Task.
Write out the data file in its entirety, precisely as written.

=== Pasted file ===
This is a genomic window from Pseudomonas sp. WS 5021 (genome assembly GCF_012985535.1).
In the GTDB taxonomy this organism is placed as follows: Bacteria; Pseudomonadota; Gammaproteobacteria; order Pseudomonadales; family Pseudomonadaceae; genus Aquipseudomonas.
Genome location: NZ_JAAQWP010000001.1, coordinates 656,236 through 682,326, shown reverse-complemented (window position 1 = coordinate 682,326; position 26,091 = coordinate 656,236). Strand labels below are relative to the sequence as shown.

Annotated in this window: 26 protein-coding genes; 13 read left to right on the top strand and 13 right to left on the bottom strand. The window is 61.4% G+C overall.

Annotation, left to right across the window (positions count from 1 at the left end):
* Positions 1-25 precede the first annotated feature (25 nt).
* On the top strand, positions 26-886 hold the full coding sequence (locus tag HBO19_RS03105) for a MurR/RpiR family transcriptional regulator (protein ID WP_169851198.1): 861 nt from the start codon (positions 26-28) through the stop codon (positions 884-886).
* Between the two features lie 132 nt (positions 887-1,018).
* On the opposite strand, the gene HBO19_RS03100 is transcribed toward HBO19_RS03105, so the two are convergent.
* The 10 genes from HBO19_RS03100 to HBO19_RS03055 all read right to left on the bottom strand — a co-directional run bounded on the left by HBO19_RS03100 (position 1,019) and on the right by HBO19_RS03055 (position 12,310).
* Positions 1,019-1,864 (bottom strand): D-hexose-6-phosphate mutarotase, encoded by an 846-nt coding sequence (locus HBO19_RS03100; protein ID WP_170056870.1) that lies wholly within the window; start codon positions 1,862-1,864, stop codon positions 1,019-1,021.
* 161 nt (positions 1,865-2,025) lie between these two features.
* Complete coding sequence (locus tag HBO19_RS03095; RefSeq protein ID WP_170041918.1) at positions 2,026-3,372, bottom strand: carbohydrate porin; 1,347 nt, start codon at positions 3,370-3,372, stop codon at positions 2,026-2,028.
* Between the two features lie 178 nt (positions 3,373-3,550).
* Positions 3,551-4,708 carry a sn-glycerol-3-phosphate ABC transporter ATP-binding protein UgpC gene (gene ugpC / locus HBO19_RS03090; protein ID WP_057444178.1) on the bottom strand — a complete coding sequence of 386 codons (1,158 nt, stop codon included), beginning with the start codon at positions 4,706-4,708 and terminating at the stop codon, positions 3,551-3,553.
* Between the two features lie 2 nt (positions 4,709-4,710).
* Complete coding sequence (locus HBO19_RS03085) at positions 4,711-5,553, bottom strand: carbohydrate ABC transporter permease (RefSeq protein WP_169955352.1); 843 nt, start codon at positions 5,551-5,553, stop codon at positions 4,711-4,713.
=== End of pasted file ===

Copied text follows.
This is a genomic window from Pseudomonas sp. WS 5021 (genome assembly GCF_012985535.1).
In the GTDB taxonomy this organism is placed as follows: Bacteria; Pseudomonadota; Gammaproteobacteria; order Pseudomonadales; family Pseudomonadaceae; genus Aquipseudomonas.
Genome location: NZ_JAAQWP010000001.1, coordinates 656,236 through 682,326, shown reverse-complemented (window position 1 = coordinate 682,326; position 26,091 = coordinate 656,236). Strand labels below are relative to the sequence as shown.

Annotated in this window: 26 protein-coding genes; 13 read left to right on the top strand and 13 right to left on the bottom strand. The window is 61.4% G+C overall.

Annotation, left to right across the window (positions count from 1 at the left end):
* Positions 1-25 precede the first annotated feature (25 nt).
* On the top strand, positions 26-886 hold the full coding sequence (locus tag HBO19_RS03105) for a MurR/RpiR family transcriptional regulator (protein ID WP_169851198.1): 861 nt from the start codon (positions 26-28) through the stop codon (positions 884-886).
* Between the two features lie 132 nt (positions 887-1,018).
* On the opposite strand, the gene HBO19_RS03100 is transcribed toward HBO19_RS03105, so the two are convergent.
* The 10 genes from HBO19_RS03100 to HBO19_RS03055 all read right to left on the bottom strand — a co-directional run bounded on the left by HBO19_RS03100 (position 1,019) and on the right by HBO19_RS03055 (position 12,310).
* Positions 1,019-1,864 (bottom strand): D-hexose-6-phosphate mutarotase, encoded by an 846-nt coding sequence (locus HBO19_RS03100; protein ID WP_170056870.1) that lies wholly within the window; start codon positions 1,862-1,864, stop codon positions 1,019-1,021.
* 161 nt (positions 1,865-2,025) lie between these two features.
* Complete coding sequence (locus tag HBO19_RS03095; RefSeq protein ID WP_170041918.1) at positions 2,026-3,372, bottom strand: carbohydrate porin; 1,347 nt, start codon at positions 3,370-3,372, stop codon at positions 2,026-2,028.
* Between the two features lie 178 nt (positions 3,373-3,550).
* Positions 3,551-4,708 carry a sn-glycerol-3-phosphate ABC transporter ATP-binding protein UgpC gene (gene ugpC / locus HBO19_RS03090; protein ID WP_057444178.1) on the bottom strand — a complete coding sequence of 386 codons (1,158 nt, stop codon included), beginning with the start codon at positions 4,706-4,708 and terminating at the stop codon, positions 3,551-3,553.
* Between the two features lie 2 nt (positions 4,709-4,710).
* Complete coding sequence (locus HBO19_RS03085) at positions 4,711-5,553, bottom strand: carbohydrate ABC transporter permease (RefSeq protein WP_169955352.1); 843 nt, start codon at positions 5,551-5,553, stop codon at positions 4,711-4,713.